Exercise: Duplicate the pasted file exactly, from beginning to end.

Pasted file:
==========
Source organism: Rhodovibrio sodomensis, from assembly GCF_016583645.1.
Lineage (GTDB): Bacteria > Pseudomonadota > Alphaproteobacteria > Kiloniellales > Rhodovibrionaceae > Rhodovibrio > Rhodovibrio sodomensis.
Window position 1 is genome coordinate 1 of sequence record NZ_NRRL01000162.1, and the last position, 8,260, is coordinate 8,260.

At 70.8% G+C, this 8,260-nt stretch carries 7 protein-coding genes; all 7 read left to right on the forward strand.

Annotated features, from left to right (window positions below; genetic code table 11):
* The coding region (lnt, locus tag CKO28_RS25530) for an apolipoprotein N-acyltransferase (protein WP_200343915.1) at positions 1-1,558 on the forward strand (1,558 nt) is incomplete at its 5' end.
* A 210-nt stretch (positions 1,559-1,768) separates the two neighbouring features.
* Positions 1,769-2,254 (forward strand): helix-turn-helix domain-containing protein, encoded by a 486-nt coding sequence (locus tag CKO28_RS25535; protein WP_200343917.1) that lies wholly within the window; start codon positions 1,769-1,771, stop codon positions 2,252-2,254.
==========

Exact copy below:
Source organism: Rhodovibrio sodomensis, from assembly GCF_016583645.1.
Lineage (GTDB): Bacteria > Pseudomonadota > Alphaproteobacteria > Kiloniellales > Rhodovibrionaceae > Rhodovibrio > Rhodovibrio sodomensis.
Window position 1 is genome coordinate 1 of sequence record NZ_NRRL01000162.1, and the last position, 8,260, is coordinate 8,260.

At 70.8% G+C, this 8,260-nt stretch carries 7 protein-coding genes; all 7 read left to right on the forward strand.

Annotated features, from left to right (window positions below; genetic code table 11):
* The coding region (lnt, locus tag CKO28_RS25530) for an apolipoprotein N-acyltransferase (protein WP_200343915.1) at positions 1-1,558 on the forward strand (1,558 nt) is incomplete at its 5' end.
* A 210-nt stretch (positions 1,559-1,768) separates the two neighbouring features.
* Positions 1,769-2,254 (forward strand): helix-turn-helix domain-containing protein, encoded by a 486-nt coding sequence (locus tag CKO28_RS25535; protein WP_200343917.1) that lies wholly within the window; start codon positions 1,769-1,771, stop codon positions 2,252-2,254.